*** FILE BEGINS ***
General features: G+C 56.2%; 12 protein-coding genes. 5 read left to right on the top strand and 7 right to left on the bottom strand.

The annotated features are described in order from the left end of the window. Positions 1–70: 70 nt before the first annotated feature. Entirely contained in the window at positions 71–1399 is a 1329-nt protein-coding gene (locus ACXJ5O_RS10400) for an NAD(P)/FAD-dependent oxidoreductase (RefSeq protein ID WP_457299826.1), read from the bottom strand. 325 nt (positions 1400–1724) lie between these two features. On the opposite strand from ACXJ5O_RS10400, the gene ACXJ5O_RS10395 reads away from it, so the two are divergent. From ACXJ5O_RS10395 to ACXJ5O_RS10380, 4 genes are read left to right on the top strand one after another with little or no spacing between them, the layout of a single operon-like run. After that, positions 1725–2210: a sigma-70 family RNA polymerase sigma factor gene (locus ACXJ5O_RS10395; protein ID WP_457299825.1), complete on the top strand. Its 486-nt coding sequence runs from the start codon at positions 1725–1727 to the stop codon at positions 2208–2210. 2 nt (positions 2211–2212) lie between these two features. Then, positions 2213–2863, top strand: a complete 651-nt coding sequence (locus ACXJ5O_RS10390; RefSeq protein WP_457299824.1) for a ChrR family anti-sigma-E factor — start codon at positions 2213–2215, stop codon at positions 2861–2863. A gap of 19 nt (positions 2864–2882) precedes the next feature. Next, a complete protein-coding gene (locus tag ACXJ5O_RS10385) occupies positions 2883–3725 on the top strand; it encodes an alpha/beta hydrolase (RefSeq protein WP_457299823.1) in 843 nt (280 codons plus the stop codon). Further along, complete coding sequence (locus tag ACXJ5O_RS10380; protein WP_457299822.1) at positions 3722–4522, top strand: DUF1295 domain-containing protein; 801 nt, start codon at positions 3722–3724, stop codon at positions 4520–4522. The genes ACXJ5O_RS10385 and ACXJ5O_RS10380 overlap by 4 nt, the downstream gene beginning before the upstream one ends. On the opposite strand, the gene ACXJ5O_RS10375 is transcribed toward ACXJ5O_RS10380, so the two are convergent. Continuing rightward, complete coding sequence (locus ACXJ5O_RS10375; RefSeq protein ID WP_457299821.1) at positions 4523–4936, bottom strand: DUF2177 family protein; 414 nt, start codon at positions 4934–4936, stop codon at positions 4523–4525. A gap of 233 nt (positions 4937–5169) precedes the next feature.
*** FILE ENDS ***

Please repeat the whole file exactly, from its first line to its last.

General features: G+C 56.2%; 12 protein-coding genes. 5 read left to right on the top strand and 7 right to left on the bottom strand.

The annotated features are described in order from the left end of the window. Positions 1–70: 70 nt before the first annotated feature. Entirely contained in the window at positions 71–1399 is a 1329-nt protein-coding gene (locus ACXJ5O_RS10400) for an NAD(P)/FAD-dependent oxidoreductase (RefSeq protein ID WP_457299826.1), read from the bottom strand. 325 nt (positions 1400–1724) lie between these two features. On the opposite strand from ACXJ5O_RS10400, the gene ACXJ5O_RS10395 reads away from it, so the two are divergent. From ACXJ5O_RS10395 to ACXJ5O_RS10380, 4 genes are read left to right on the top strand one after another with little or no spacing between them, the layout of a single operon-like run. After that, positions 1725–2210: a sigma-70 family RNA polymerase sigma factor gene (locus ACXJ5O_RS10395; protein ID WP_457299825.1), complete on the top strand. Its 486-nt coding sequence runs from the start codon at positions 1725–1727 to the stop codon at positions 2208–2210. 2 nt (positions 2211–2212) lie between these two features. Then, positions 2213–2863, top strand: a complete 651-nt coding sequence (locus ACXJ5O_RS10390; RefSeq protein WP_457299824.1) for a ChrR family anti-sigma-E factor — start codon at positions 2213–2215, stop codon at positions 2861–2863. A gap of 19 nt (positions 2864–2882) precedes the next feature. Next, a complete protein-coding gene (locus tag ACXJ5O_RS10385) occupies positions 2883–3725 on the top strand; it encodes an alpha/beta hydrolase (RefSeq protein WP_457299823.1) in 843 nt (280 codons plus the stop codon). Further along, complete coding sequence (locus tag ACXJ5O_RS10380; protein WP_457299822.1) at positions 3722–4522, top strand: DUF1295 domain-containing protein; 801 nt, start codon at positions 3722–3724, stop codon at positions 4520–4522. The genes ACXJ5O_RS10385 and ACXJ5O_RS10380 overlap by 4 nt, the downstream gene beginning before the upstream one ends. On the opposite strand, the gene ACXJ5O_RS10375 is transcribed toward ACXJ5O_RS10380, so the two are convergent. Continuing rightward, complete coding sequence (locus ACXJ5O_RS10375; RefSeq protein ID WP_457299821.1) at positions 4523–4936, bottom strand: DUF2177 family protein; 414 nt, start codon at positions 4934–4936, stop codon at positions 4523–4525. A gap of 233 nt (positions 4937–5169) precedes the next feature.